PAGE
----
Synchronized Swimming: A How to Guide  

by Pool Builders on 02-01-2010 in Articles

Synchronized swimming brings immediately to mind old black and white videos of women in floral swim caps flitting about a pool in 1920. But color film did not bring about the death of synchronized swimming, no: it is still alive and well.
Many colleges have teams, and believe it or not there are multiple Olympic competitions for synchronized swimmers. Olympic and world championship competitions are only for women, but recreational and lesser competitive teams allow men to participate, as well. Generally, competition consists of one technical and one free routine.
Routines combine series of leg, arm and body movements. Synchronized swimming contains elements not only of swimming and dance, but also gymnastics and acrobatics that resemble cheer stunting. All synchronized swims are done to music.
When competing, judges give a list of elements that must be present in the swim. No matter what trick you are doing, there are two basic moves that you will surely find yourself using. A scull is a hand motion that propels the body. There are many sculls used in competition: barrels, paddles, and thrusts move you from one place to another, where support sculls are used to hold a swimmer in place while performing an element upside down. A scull is a large arm movement where your elbows are bent at right angles and you consistently reverse arm direction, making either large circles or S curves. The eggbeater is a way of treading water that keeps you bobbing at about chest level by kicking your legs like an egg beater.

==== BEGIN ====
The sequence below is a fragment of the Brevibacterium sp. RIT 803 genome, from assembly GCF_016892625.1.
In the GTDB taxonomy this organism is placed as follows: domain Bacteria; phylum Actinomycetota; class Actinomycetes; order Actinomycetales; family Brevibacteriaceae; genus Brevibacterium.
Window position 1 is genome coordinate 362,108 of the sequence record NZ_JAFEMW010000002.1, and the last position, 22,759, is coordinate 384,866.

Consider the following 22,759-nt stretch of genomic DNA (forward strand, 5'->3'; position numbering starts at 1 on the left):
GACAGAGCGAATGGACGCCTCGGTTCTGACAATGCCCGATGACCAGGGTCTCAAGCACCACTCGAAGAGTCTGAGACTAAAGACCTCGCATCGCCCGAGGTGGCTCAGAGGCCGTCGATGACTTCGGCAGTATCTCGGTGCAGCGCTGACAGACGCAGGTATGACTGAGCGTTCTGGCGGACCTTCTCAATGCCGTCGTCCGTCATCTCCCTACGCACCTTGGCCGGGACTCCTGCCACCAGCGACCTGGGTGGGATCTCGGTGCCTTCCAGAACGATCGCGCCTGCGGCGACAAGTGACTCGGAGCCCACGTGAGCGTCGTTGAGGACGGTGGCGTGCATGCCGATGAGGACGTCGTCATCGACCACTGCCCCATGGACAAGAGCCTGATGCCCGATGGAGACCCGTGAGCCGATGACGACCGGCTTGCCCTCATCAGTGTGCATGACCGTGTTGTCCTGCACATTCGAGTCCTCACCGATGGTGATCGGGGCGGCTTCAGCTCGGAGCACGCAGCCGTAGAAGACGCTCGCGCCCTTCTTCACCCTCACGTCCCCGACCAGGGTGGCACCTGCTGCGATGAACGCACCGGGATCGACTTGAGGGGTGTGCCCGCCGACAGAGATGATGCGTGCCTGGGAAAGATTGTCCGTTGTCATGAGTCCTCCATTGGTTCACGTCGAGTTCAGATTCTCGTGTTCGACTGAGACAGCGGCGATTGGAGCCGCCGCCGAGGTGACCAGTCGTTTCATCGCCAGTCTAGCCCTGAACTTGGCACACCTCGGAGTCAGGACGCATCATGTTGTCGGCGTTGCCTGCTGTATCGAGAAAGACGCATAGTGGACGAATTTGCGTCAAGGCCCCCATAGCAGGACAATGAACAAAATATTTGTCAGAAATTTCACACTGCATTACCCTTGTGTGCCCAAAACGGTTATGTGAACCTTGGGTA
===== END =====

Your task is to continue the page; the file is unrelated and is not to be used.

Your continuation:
Eggbeaters are used to set up lifts. Common lifts are the platform and stack lift, and throws are common with more advanced synchronized swim teams.
Believe it or not, there are positions on swim teams beyond bases and fliers. These positions are not like positions in sports teams, rather they are body positions that can be combined in infinite ways to make beautiful designs in and on the water.
We've already talked about doing eggbeaters or sculls to keep one end of your body afloat. Another basic move is the back layout. Variations of the back layout are the sailboat, the flamingo, and ballet legs. Variations of the basic upside down scull position are the crane, the bent knee, the split, and the side fishtail.
Whether or not your team makes it to the championships, you can give your ladies synchronized swimming medals for their group performance or individual skills.

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